Patrick and I began work on the guide in July 2020. At first we struggled. We asked questions. We learned about Max-G values. We could not figure out why the Max G values varied by camera system. IPT veteran Bart Deamer asked lots of questions that we could not answer. We got help from RawDigger creator Iliah Borg. We learned. In December, Patrick came up with an Adapted Histogram that allows us to evaluate the exposures and raw file brightness for all images created with all digital camera bodies from the last two decades. What we learned each time prompted three complete beginning to end re-writes.

The point of the guide is to teach you to truly expose to the mega-Expose-to-the-Right so that you will minimize noise, maximize image quality, best utilize your camera’s dynamic range, and attain the highest possible level of shadow detail in your RAW files in every situation. In addition, your properly exposed RAW files will contain more tonal information and feature the smoothest possible transitions between tones. And your optimized images will feature rich, accurate color.

We teach you why the GREEN channel is almost always the first to over-expose. We save you money by advising you which version of RawDigger you need. We teach you how to interpret the Max G values for your Canon, Nikon, and SONY camera bodies. It is very likely that the Shock-your-World section will shock you. And lastly — thanks to the technical and practical brilliance of Patrick Sparkman — we teach you a simple way to quickly and easily evaluate your exposures and raw file brightness using an Adapted RawDigger histogram.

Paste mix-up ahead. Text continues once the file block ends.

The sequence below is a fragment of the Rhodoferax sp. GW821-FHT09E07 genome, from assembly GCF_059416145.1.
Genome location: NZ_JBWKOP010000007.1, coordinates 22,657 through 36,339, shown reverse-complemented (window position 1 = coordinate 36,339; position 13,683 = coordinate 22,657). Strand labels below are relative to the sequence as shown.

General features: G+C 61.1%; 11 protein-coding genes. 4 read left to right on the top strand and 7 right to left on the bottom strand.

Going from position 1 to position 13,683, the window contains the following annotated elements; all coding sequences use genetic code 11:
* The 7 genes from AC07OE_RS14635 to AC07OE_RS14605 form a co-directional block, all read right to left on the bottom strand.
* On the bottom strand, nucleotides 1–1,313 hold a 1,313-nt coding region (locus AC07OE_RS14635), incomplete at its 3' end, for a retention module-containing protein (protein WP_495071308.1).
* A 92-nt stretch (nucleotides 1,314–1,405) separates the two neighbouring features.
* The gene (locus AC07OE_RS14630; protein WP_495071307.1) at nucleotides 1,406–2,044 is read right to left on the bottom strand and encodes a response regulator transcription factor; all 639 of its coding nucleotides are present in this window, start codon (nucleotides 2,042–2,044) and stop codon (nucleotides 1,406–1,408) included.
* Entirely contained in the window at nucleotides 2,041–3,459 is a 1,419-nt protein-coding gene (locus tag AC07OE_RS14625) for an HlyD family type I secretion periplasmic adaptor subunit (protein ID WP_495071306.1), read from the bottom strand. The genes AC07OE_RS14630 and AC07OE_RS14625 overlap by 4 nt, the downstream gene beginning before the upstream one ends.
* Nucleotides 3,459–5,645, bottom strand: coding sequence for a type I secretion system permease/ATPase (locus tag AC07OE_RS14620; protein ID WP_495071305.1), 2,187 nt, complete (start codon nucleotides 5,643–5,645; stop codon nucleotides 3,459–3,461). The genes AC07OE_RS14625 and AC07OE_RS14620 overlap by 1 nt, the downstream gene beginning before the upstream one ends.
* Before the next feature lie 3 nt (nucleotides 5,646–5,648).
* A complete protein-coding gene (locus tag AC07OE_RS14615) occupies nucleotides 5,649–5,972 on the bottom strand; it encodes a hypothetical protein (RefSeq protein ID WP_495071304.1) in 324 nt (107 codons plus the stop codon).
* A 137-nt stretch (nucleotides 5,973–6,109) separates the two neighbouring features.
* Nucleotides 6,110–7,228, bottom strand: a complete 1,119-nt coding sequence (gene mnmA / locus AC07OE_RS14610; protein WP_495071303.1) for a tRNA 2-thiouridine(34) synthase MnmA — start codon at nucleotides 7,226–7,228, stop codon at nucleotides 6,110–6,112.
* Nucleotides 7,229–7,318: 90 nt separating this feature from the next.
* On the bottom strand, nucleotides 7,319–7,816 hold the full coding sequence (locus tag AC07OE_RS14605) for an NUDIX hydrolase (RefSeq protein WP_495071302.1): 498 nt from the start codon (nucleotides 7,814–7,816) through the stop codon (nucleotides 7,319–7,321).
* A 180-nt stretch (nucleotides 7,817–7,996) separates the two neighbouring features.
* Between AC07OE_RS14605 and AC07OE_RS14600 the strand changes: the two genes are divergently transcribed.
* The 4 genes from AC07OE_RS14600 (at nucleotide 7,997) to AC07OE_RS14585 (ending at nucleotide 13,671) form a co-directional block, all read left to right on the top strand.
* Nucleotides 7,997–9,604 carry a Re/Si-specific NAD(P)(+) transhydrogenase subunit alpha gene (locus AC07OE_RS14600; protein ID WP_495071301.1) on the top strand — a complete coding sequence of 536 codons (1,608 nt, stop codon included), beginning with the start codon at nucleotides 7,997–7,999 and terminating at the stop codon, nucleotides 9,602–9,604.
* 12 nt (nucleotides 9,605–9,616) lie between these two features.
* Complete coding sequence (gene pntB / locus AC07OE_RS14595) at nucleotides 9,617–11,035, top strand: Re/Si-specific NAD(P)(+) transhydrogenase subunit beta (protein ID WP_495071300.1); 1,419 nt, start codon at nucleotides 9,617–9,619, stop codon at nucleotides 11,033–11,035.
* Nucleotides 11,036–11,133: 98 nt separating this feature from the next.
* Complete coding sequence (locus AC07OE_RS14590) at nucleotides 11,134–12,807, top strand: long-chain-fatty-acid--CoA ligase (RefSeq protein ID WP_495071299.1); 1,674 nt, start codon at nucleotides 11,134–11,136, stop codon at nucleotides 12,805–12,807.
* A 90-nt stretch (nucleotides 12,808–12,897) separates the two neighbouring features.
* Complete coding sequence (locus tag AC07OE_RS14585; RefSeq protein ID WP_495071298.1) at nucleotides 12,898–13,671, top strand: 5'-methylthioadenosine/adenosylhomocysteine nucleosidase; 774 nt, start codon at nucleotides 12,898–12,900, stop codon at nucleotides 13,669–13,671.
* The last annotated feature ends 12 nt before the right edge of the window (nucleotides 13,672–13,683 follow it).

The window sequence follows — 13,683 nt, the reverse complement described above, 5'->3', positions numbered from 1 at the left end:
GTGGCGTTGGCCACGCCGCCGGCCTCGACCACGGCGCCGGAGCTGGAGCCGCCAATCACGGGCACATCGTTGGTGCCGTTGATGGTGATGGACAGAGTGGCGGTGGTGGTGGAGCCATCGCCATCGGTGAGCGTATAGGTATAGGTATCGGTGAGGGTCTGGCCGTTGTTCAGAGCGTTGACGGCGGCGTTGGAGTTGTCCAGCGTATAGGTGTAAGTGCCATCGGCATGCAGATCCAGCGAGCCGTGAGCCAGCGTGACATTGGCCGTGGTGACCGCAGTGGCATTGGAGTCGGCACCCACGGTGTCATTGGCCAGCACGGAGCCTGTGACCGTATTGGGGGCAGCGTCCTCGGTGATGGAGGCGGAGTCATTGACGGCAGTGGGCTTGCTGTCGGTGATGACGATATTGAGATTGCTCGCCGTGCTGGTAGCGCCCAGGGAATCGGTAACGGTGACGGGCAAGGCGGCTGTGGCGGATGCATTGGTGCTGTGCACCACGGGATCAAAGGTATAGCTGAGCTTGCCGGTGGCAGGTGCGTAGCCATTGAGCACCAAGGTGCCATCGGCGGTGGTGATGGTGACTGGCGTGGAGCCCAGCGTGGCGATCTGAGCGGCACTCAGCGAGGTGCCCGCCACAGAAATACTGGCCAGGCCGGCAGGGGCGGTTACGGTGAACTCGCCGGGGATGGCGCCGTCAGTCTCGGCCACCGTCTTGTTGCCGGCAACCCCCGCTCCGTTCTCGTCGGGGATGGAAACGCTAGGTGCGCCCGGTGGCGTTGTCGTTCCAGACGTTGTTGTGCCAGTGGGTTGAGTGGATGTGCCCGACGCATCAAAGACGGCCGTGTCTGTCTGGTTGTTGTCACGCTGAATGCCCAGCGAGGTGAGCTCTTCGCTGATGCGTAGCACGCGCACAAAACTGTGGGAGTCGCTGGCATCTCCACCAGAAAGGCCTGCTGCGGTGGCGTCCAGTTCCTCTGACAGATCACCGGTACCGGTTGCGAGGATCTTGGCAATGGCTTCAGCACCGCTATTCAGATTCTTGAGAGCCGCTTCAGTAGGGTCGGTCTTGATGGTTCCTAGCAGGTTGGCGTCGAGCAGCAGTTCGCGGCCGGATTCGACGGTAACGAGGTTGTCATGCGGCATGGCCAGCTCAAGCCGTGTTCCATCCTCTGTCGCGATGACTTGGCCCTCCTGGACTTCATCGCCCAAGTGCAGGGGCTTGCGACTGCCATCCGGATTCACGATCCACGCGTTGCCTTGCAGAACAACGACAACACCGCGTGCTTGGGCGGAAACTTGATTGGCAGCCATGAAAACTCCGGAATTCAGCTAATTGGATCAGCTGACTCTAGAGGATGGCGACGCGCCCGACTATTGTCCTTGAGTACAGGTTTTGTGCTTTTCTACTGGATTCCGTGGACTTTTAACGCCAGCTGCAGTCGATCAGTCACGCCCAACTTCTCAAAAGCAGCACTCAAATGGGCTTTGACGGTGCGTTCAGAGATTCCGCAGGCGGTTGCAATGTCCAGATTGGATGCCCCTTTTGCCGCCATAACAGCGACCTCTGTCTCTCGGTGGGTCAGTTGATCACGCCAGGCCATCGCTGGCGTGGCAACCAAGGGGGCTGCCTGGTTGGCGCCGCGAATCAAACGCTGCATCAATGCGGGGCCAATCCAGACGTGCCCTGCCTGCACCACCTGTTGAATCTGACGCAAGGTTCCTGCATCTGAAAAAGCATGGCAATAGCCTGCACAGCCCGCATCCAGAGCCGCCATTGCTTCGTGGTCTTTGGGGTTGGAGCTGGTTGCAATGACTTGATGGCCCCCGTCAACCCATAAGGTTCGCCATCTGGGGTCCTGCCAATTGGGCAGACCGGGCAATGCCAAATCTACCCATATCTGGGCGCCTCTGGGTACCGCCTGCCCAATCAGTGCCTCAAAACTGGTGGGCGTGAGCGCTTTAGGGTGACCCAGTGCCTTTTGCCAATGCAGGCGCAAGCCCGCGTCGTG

The flower video takes you through a session where artie edits a folder of images in Capture One while checking the exposures and Max-G values in RawDigger. The Adapted Histogram video examines a series of recent images with the pink histograms and covers lots of fine points including and especially how to deal with specular highlights. The directions for setting up the Adapted Histogram are in the text.

If we priced this guide based on how much effort we put into it, it would sell it for $999.00. But as this guide will be purchased only by a limited number of serious photographers, we have priced it at $51.00. You can order yours here in the BAA Online Store.


With all blog posts, feel free to e-mail or to leave a comment regarding any typos or errors.

6 comments to A Zebra at ILE ??? Your Thoughts? Be Honest. Be Brutal.

  • avatar Byron Prinzmetal

    My guess is the af mode was not a spot mode but some wide Sony af mode that got the wing tips as they were the closest points. Hard to have everything right all the time especially when you might have also anticipated getting the butterfly in flight and then had the af mode set for capturing a wider af area for a moving object????? But fantastic image anyway you cut it….Bp

  • avatar James Saxon